If you think of virtual drug screening as a video game, with players lining up models of compounds and protein targets to see if they fit together, then binding affinity might be how the game is scored. In drug discovery, we look for strong binding affinity as an indicator that the compound will bind to the target and cause the desired biological effect.
In our AtomNet® technology virtual screening tool — which is, by the way, even cooler than a video game — calculating binding affinity is a very important part of how the AI predicts which compounds are the best candidates to bind to a target. Our computational team is constantly working to improve the way our algorithms model this interaction.
At a recent ACS meeting, Atomwise principal scientist Michael Mysinger gave a talk about the latest improvements we’ve achieved on this front. These efforts are largely built on a performance comparison of voxel-based and point-based convolutional neural network models for binding affinity, something known in the field as pKi modeling.
The AI community has largely been moving from voxel-based to point-based networks, and our results support that trend. In the former, the model sees everything on a voxel grid. A voxel-based network requires a significant amount of data augmentation where the protein and ligand have to be rotated to get different multiple viewpoints of the binding interaction. By contrast, point networks think about things in terms of atoms and the distances between them; rotation does not cause a problem for this type of model. We’ve found this approach to be a more natural fit for representing molecules.
Point networks learn faster than voxel networks, which turns out to be both an advantage and a disadvantage. For the AtomNet® model, which has to screen billions of compounds, speed is very important. But point-based networks can learn so fast that they actually overfit the data. Our team addresses this by randomly dropping out up to 20% of the edges to make the model more flexible and better focused on the elements that matter most.
In our team’s comparison, point-based networks outperformed voxel-based networks for modeling binding affinity, in part because of the flexibility we build into the point networks. Mysinger notes that the AtomNet® platform’s task of modeling any protein or any ligand is “unique in the field.” Typically, virtual screening tools are purpose-built for one type of protein or a select number of ligands. “In our case, it’s one model that’s meant to predict all targets and all ligands,” he adds.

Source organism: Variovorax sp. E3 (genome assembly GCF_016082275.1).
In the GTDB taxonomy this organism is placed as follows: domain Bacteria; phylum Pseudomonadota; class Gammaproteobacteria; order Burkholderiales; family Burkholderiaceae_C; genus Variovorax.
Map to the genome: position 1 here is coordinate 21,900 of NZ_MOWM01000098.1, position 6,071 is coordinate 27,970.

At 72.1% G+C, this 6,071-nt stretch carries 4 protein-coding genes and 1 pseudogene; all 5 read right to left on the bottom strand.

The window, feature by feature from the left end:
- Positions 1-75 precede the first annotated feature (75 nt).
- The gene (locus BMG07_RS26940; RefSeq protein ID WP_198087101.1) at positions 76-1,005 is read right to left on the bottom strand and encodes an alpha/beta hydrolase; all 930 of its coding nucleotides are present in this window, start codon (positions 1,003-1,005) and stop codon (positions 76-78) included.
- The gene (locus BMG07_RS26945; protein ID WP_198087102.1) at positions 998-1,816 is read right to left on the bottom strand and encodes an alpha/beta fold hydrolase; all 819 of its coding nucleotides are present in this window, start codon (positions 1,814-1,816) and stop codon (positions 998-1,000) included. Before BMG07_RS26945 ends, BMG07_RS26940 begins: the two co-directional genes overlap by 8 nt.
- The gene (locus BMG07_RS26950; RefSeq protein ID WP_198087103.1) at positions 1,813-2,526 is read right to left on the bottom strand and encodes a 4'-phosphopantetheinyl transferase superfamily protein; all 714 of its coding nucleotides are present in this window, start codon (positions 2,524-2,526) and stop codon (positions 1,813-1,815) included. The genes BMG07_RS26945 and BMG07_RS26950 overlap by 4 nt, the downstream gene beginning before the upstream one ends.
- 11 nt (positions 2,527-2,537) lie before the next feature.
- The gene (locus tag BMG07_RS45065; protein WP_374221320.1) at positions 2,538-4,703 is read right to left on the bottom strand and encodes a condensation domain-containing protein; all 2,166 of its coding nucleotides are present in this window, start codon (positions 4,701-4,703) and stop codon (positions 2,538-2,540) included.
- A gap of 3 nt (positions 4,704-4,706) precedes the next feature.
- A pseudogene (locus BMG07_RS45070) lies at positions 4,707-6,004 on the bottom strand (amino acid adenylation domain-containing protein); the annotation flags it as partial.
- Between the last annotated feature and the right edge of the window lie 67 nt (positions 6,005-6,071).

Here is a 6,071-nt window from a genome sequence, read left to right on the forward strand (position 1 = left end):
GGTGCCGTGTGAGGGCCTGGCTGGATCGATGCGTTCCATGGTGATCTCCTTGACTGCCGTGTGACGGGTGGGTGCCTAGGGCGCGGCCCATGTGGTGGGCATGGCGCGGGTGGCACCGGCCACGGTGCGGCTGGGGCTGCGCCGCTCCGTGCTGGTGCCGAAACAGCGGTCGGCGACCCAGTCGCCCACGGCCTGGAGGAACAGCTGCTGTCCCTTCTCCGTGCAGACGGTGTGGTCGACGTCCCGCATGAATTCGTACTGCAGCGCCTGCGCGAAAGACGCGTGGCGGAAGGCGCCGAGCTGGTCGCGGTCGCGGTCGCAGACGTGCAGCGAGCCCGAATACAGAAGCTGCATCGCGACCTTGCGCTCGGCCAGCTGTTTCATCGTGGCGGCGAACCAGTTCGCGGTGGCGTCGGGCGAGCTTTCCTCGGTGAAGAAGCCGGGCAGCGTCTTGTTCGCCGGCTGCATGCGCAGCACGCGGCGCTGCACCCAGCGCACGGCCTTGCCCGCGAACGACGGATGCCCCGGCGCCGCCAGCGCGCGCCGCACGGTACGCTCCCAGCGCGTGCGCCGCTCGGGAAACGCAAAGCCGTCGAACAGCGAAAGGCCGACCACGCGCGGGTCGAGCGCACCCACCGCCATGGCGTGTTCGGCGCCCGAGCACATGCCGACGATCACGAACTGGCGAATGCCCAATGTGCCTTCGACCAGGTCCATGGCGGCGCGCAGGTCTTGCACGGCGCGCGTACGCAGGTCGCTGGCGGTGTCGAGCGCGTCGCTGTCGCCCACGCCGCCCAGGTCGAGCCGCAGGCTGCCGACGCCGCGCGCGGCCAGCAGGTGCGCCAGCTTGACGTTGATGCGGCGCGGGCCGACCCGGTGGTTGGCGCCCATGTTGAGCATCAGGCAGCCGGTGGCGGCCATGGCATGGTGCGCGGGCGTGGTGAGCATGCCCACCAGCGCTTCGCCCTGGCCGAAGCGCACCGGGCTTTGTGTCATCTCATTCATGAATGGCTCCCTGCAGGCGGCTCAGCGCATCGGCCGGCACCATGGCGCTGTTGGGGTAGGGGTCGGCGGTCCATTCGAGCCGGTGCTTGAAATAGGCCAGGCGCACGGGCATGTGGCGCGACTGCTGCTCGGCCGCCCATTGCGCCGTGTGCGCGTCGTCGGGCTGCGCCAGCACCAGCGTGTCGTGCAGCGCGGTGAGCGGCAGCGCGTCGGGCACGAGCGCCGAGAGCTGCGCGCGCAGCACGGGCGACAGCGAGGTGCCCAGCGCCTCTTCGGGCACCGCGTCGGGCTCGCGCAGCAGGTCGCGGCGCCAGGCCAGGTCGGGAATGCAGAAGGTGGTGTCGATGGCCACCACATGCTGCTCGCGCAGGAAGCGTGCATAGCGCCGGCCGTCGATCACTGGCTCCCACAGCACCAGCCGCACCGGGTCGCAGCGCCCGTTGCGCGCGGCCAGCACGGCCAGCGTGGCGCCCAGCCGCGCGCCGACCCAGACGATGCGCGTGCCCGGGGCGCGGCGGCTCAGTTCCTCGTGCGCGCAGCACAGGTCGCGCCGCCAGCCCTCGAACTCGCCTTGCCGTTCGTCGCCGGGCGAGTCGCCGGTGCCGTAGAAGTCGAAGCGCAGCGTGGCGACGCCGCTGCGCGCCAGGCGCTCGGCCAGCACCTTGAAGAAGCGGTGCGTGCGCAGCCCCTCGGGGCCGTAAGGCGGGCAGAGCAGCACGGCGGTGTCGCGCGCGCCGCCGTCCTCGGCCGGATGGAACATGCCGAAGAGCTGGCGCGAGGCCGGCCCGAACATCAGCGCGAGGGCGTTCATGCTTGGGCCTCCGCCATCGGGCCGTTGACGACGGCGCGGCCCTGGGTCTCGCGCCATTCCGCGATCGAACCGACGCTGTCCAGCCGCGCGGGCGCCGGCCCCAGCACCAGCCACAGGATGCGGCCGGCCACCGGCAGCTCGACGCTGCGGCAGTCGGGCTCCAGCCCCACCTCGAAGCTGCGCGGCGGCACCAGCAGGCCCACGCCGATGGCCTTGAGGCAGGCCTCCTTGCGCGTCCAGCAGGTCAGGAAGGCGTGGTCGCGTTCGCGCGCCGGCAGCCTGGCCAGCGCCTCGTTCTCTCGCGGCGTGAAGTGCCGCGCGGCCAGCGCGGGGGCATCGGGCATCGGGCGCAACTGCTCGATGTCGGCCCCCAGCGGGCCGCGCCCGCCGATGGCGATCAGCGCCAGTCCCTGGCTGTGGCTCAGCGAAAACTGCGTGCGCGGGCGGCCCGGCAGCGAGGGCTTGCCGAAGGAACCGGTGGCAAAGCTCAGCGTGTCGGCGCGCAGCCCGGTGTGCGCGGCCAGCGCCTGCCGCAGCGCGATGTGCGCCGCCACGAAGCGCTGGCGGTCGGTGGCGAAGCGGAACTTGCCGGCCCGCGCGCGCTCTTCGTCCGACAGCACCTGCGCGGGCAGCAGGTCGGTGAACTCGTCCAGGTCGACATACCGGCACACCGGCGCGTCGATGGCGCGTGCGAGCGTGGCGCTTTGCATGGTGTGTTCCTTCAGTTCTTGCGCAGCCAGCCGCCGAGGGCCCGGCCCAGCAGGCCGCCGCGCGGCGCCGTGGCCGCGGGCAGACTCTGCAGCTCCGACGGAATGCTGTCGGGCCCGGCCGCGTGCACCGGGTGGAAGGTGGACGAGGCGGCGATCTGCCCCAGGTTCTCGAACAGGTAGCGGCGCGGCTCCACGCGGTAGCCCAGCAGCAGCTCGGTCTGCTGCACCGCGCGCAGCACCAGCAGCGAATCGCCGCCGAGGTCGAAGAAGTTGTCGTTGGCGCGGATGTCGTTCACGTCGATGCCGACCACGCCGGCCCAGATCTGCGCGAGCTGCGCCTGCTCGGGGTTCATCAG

So how exactly does one test binding affinity predictions? Mysinger’s background in putting together benchmarking sets was instrumental. He designed a compound series benchmark, which involved identifying closely related compounds with known binding affinities. Our final set included about 7,000 series, each with anywhere from 10 to 600 ligands. Additionally, we judge the AI on how well it predicts protein targets distinct from those it has seen, specifically those with less than 70% sequence identity.
Because we know the binding affinities of all those compounds, we can rank-order them based on real-world data and then see how our network predictions compare. That’s how we determined that point networks perform better than voxel networks. It also demonstrates the broad applicability of our AtomNet® technology across huge families of compounds. “It’s a tough benchmark because the network has to generalize to a target it hasn’t seen before, but that’s important for us because we often tackle novel targets,” Mysinger says. “The point network performs well with this.”
Michael Mysinger, PhD, was selected to present on this topic at the American Chemical Society Spring 2021 Virtual Meeting & Expo. Take a deeper dive by viewing his presentation deck - Comparing Voxel-Based and Graph-Based Convolutional Neural Network Models to Quantitatively Predict Binding Affinity Globally Across Structures and Ligands
Atomwise is a preclinical pharma company revolutionizing how drugs are discovered with AI. We invented the use of deep learning for structure-based drug discovery, today developing a pipeline of small-molecule drug candidates advancing into preclinical studies. Our AtomNet® technology has been used to unlock more undruggable targets than any other AI drug discovery platform. We are tackling over 600 unique disease targets with more than 250 partners around the world, including leading pharmaceutical, agrochemical, and emerging biotechnology companies. Atomwise has raised over $174 million from leading venture capital firms to advance our mission to make better medicines, faster.
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